Imagine with me: you’re making home movies with a video camera, or maybe playing with the little doohickey on your laptop. You get wrapped up in the fun of goofing off with friends and/or family. You laugh boisterously. You are loud, to keep your sister from making a point that would jokingly embarrass you. You interrupt. You cram brownies into your mouth with ferocious intensity. You squirm out of playfully constrictive hugs. The conversational tone veers into the somber, and you speak your mind honestly, earnestly, unfiltered, and without concern for judgment because you are surrounded by accepting ears.
Later you review the footage and you are horrified.
“Is that me? That’s what I sound like? That’s my voice?”
Your sibling nods. If you have no siblings, imagine your companion animal. If you have no companions, imagine your mail carrier.
“No. No. No it’s not. Shut up.”
Oh, keep watching. There’s more.
“Why hasn’t anyone told me I flail my arms like that? I didn’t even know I gestured when I spoke, I swear I didn’t. I look like I’m attempting flight. And what is this—is that me laughing? Have mercy.”
There is no end to the horror of discovering yourself as others see you, or at least your perception of how they see you.
I’d posit that the same thing happens when you step back and take a good look at your own writing. In fact, I touched on this subject in a previous entry when I detailed the first time I had such an experience. There’s a difference though, between watching your image captured in moving pictures and “hearing” your literary voice captured in static letters. A crucial difference, even.
Quirks are quirks, tics are tics. Crooked smiles and asymmetrical eyebrows and spaghetti noodle arms make you you, and they neither can nor should be changed. But the fluidity of one’s written essence, the nuance and richness with which you approach the process… these things convey skill, learning. Discipline. They have meaning, on a computer screen and in the real world. And so, even the simplest of musings can become a scale on which your intellectual heft is measured, even if others judge only subconsciously.
What this can then boil down to is a paralyzing fear of writing in ways that reveal fundamental shortcomings in one’s understanding of the craft, the human condition, the world—feel free to fill in the blank there.
I (we? All of us?) don’t want to sound ridiculous. Or uneducated. Or stupid, at worst, because really, how many people are above calling someone else stupid for any reason? Someone thinks I’m stupid.
Unlike noticing that your eyes blink at slightly different times or that you are doing a far worse job concealing your carb-fiendishness than you ever imagined, ignorance of the mechanics of life can and should be changed. Some of this is accomplished just by being alive I guess, but the rest probably requires the active, constant exposure of actually living, and wanting to know what “being” means for other people. This is especially true if you write. Right? Right. How else would you write about people?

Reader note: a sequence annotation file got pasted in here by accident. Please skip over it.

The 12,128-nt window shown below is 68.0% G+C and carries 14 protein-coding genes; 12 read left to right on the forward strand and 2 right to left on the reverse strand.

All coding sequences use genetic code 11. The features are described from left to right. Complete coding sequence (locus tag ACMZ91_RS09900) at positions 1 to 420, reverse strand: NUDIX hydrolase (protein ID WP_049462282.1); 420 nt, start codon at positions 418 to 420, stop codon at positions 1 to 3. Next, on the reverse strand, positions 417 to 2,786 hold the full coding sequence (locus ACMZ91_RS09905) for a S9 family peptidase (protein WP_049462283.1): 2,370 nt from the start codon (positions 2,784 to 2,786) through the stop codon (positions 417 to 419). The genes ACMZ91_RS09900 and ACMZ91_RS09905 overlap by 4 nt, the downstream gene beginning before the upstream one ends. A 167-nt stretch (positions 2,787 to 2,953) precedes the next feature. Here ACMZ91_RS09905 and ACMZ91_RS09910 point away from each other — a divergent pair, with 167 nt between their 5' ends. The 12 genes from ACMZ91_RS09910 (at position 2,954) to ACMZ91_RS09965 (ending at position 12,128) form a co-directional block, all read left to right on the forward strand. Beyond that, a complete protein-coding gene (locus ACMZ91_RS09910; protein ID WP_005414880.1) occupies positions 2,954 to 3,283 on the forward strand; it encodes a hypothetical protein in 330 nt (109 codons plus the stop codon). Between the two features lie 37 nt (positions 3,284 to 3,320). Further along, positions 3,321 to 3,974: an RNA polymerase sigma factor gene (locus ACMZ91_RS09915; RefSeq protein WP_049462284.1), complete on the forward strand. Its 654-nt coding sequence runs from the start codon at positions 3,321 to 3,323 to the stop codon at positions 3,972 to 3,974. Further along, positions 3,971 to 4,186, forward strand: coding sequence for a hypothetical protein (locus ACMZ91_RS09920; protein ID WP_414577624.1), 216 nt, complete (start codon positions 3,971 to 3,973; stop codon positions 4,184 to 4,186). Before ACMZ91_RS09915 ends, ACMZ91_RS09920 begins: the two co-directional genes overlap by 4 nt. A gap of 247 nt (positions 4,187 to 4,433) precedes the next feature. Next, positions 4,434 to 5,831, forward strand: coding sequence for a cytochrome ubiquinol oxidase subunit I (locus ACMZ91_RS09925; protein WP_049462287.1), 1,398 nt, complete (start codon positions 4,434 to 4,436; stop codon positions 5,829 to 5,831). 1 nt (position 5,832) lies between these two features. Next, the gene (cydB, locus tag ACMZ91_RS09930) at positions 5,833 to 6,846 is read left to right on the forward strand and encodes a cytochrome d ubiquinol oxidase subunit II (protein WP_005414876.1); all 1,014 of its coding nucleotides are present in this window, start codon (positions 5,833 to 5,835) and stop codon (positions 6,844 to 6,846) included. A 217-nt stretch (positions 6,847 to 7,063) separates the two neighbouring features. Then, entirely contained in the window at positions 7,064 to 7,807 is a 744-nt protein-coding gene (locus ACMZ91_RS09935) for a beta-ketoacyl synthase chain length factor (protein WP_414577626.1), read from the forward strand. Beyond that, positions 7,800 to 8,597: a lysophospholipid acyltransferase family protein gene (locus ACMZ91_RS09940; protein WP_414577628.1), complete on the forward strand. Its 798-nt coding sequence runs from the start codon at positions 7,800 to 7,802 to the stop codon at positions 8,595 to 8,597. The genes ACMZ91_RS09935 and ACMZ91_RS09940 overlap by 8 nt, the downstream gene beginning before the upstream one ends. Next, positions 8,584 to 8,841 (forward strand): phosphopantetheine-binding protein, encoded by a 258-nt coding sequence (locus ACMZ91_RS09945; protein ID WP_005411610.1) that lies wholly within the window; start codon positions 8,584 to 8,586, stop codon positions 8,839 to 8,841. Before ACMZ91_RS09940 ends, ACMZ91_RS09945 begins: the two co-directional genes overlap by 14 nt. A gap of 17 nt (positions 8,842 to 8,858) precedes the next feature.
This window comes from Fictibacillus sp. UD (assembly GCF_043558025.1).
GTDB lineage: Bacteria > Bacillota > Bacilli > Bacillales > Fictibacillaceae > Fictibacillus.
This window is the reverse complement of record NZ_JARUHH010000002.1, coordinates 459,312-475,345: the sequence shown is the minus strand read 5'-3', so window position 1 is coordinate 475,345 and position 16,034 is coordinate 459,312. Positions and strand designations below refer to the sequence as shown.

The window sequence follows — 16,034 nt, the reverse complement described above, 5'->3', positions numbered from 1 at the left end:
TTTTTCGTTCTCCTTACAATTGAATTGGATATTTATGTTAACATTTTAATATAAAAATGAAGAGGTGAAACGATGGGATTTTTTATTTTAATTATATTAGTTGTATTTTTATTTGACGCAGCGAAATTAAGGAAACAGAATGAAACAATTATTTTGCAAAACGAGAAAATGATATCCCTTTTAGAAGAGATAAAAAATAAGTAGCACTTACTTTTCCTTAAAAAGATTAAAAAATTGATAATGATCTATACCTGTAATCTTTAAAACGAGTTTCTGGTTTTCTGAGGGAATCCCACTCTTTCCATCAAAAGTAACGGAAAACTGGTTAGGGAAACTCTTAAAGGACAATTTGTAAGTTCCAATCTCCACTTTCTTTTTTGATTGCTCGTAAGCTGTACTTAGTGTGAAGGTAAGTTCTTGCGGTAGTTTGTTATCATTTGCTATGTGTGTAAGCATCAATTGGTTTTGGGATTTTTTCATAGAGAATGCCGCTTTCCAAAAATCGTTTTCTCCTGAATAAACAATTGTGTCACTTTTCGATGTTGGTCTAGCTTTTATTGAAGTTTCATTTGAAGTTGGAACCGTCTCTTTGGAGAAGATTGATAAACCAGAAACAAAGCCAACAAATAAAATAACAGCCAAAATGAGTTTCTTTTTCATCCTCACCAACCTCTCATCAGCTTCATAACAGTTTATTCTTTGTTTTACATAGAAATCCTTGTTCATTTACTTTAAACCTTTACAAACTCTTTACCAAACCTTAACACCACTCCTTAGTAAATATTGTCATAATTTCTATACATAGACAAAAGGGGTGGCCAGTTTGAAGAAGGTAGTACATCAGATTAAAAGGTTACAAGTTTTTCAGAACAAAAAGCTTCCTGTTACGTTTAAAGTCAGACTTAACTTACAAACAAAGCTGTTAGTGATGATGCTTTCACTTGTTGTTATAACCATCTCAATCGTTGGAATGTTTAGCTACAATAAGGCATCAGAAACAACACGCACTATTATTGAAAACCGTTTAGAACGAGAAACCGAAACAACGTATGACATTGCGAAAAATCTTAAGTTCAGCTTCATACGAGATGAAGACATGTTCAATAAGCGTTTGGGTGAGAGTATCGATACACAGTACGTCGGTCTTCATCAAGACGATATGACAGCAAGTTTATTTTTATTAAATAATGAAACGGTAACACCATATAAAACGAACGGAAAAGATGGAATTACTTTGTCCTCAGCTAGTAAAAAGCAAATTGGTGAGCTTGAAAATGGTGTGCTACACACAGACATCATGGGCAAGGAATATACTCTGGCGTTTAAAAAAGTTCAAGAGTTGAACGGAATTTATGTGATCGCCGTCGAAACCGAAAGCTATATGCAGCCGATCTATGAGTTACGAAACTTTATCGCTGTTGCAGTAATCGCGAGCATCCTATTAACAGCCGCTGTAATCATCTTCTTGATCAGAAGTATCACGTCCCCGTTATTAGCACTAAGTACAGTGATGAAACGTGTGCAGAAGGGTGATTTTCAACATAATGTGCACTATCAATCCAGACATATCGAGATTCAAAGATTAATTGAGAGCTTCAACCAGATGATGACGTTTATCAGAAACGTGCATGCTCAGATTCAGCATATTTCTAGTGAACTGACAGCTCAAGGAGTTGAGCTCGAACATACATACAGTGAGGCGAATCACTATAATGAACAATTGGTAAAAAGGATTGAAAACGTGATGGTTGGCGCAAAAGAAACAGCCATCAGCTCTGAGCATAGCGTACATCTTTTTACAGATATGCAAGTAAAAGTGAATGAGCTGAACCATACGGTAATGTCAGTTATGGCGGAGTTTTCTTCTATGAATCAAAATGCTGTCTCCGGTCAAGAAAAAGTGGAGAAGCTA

But what, then, to do with the reality that we have gone this far with these words only to learn that the foundation of authenticity on which those words rest is so unstable that they crumble beneath the weight of our naïveté? What do you do with the burning of that embarrassment clawing at the surface of your skin, at the knowledge that your art betrays you? How am I supposed to move forward when I know I sound like that? Like I’ve got as much of a handle on the gravity of this material as I might have on, say, a working fire hose?
Congratulations! you say to yourself. You are poorly informed. You are arrogant. You are a little naïve. You are young. You are in some ways socially inept. You didn’t do enough research before you wrote that. You weren’t emotionally honest with yourself when you wrote that. You won’t really experience what you’re describing for another couple of years. You are forgetting what you learned in 11th grade U.S. history. You are forgetting to set the DVR to record Late Night with Jimmy Fallon.
Yes, we’re still speaking hypothetically. Hush.
So the “what to do” thing: maybe… just kind of be okay with it? I guess? Maybe?
Maybe there’s an art to learning to live with being seen, and likely being judged, for everything you are, actually are, and not the things you’ve carefully constructed as you grasp at the heels of the complexity and sophistication you aspire to. I say that because I just realized that the title of this post is unintentionally misleading. “Eliminating” fear. I don’t know if this is a fear you can really eliminate. If I knew how to do that I wouldn’t have written about it. I’m just typing to myself, thinking aloud on paper on screen. I think I’m learning that you can only learn to let go, accept that what you’ve produced is all you (and hopefully the best of you), and stop sweating the inevitability of plainly not knowing something. Do your best, and appreciate your psyche, place in life, and who you are in that moment for what it is.
So yeah, uh, I’ll let you know when I figure out how to do that.